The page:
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Alien

Scale is awesome

Enough energy to sterilise a galaxy (or at least mandate the evolution of extremophiles) and still growing when observed.

Is this the kind of thing the Pierson's Puppeteers were running from, or was it a super super nova? Now imagining the burning galactic centre being eaten by a supermassive black hole. Makes our planet seem fragile and puny.

I assume this is large enough to at least have a go at bending space and time.

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Re: Scale is awesome

At the time this thing was emitting at max the universe was too young for our kind of life. It took a few billion years for enough supernovas and planetary nebulas to "cook off," thus seeding the galactic media with the necessary materials, like oxygen, carbon and nitrogen, plus a sprinkling of heavier elements.

I suppose there might have been some kind of energy-based life, reveling in the glow of a really big accretion disk, but alas, such life's time has passed, leaving the universe to us moist mundanes.

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Re: Scale is awesome

Scale is so awesome and thinking about earth relative to it, we are a spec of dust.

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Re: Scale is awesome

Dust. Wind. Dude.

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Coat

I wouldn't say my Black Hole was fat.....

I'll be here all this week.

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Trollface

"at a rate of 200 million suns over a million years. It has a voracious appetite and gobbles a mass equivalent to twice that of our Sun every two days to sustain itself."

or what your mom would call it - fasting

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Anonymous Coward

"Gobbling a Sun a Day"

This Black Hole is now called "British Underclass"

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Proper units, please

"It has a voracious appetite and gobbles a mass equivalent to twice that of our Sun every two days to sustain itself."

That's 12 milliJupiters per second, just to put things in proper perspective.

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Is it as warm as Uranus?

BTW: Dark Matter doesn't exist:

"The Case Against Dark Matter"

http://astronomy.com/news/2018/05/the-case-against-dark-matter

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Pinpoint of light 10x brighter than the Moon

I wonder if you would even be able to look at it (assuming the X rays etc. were filtered) as it might be as bright as the Sun. The Sun is 400000x brighter than the Moon, but perhaps it would also be 400000x larger than a pinpoint 30K ly distant...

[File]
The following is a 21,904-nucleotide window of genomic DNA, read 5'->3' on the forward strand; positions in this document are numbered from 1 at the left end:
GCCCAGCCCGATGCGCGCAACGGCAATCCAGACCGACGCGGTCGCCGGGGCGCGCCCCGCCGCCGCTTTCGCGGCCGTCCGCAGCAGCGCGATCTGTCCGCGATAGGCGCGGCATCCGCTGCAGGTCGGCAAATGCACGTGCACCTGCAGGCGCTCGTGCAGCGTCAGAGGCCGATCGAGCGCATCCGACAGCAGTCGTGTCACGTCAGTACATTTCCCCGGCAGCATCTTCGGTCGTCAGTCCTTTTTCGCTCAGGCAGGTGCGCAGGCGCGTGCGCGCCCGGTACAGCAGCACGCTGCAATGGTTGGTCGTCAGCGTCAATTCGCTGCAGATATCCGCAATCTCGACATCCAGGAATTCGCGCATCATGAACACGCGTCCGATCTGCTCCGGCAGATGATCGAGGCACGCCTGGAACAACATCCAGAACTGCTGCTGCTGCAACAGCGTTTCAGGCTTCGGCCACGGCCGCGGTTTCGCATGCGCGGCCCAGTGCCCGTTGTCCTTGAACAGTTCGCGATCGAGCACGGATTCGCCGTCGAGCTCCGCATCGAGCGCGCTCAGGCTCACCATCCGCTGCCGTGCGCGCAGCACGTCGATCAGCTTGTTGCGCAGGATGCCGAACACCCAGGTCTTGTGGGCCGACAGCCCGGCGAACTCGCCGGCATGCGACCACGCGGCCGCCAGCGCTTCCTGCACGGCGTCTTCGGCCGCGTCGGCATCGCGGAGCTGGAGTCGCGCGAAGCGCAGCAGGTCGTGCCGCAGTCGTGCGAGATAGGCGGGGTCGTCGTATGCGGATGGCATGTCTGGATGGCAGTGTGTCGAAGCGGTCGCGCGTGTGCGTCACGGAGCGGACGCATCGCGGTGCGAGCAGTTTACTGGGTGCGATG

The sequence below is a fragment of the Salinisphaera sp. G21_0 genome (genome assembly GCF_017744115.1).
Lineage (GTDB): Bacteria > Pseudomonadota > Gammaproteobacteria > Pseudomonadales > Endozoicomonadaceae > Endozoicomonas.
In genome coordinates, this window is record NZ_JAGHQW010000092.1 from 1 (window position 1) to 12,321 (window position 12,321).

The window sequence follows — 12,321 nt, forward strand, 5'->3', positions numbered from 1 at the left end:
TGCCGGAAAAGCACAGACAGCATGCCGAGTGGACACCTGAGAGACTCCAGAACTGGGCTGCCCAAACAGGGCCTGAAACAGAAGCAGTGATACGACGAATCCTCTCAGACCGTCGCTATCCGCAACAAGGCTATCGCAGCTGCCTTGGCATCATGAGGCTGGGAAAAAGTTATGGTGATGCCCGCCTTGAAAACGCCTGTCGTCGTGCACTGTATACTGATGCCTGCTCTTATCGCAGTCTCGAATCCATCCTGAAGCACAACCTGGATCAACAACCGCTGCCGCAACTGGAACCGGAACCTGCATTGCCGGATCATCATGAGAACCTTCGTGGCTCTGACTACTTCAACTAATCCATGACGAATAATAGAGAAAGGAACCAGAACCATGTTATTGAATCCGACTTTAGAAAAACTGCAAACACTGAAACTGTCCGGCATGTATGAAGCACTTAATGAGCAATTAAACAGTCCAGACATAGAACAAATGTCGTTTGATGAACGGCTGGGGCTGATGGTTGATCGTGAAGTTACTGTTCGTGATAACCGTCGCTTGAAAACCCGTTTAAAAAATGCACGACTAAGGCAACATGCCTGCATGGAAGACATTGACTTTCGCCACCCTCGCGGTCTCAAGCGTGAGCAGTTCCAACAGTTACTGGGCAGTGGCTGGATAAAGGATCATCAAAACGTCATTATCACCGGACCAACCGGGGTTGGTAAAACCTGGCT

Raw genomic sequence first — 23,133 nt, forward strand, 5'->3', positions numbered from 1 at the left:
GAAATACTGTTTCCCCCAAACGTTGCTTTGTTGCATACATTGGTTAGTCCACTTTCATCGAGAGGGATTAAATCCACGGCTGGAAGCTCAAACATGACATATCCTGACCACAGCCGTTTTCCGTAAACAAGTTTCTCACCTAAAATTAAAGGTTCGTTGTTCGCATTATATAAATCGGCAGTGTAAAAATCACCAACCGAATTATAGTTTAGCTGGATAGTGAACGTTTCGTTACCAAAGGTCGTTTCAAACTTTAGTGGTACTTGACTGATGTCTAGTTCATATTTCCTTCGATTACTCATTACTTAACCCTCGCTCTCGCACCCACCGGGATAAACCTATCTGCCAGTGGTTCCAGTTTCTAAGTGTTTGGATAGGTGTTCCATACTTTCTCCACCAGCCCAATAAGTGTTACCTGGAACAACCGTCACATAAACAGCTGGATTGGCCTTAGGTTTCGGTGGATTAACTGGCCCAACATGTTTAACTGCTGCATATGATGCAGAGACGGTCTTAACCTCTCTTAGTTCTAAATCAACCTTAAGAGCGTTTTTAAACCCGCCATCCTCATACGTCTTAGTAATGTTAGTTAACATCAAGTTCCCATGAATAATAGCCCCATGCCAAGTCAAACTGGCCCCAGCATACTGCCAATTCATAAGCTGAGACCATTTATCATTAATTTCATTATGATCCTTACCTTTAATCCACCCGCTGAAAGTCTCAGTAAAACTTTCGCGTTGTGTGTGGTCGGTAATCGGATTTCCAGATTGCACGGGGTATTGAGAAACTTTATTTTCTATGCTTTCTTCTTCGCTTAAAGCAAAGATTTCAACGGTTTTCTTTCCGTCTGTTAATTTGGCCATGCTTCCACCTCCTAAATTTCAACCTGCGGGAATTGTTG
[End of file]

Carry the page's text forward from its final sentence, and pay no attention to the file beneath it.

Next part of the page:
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Re: Pinpoint of light 10x brighter than the Moon

I wonder if you would even be able to look at it (assuming the X rays etc. were filtered

The X-rays have been stretched out into the infrared and at that distance the emitting part of the accretion disc would need to be about 10^19 times the diameter of the sun to make it as warm as we feel the sun.

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Anonymous Coward

Re: Pinpoint of light 10x brighter than the Moon

> I wonder if you would even be able to look at it ... as it might be as bright as the Sun.

I'm imagining Audi daylight-fucking-running-lights.

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Re: Pinpoint of light 10x brighter than the Moon

The X-rays have been stretched out into the infrared and at that distance the emitting part of the accretion disc would need to be about 10^19 times the diameter of the sun to make it as warm as we feel the sun.

Huh? The article was talking about it being 10x brighter than the Moon if it was the Milky Way's galactic black hole, which is what I was referring to, and I was wondering you could look at it if it was 30K ly away, assuming the X rays were somehow blocked (they wouldn't be stretched into the infrared at that distance, and I'd be a bit surprised if they were even at 12 billion ly)

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Anonymous Coward

If time is linear as humans perceive it to be, did these "Scientists" use their time machine to go back in time and come up with these conclusions? Is this how they justify needing funding for "Research"? Seems very speculative, with no possible way to prove any of it. Doesn't that approach fly in the face of what evidence based research and science in general, is all about?

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Wow. Do you find it dark in Uranus?

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And maybe your behind does not exist even though you see it in the mirror?

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Boffin

A clear case of a Rectal-Cranial Inversion.

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Coat

The end is near

Just wait until we find the secondary percussion wave of the big bang is propagating albeit at a slower pace. That secondary wave is sweeping up after the initial mess and pushing everything together. These supermassive black holes and such will seem puny by comparison.

I'm off to the restaurant at the end of the universe, or maybe i'll calculate a few impropabilities and see where I end up.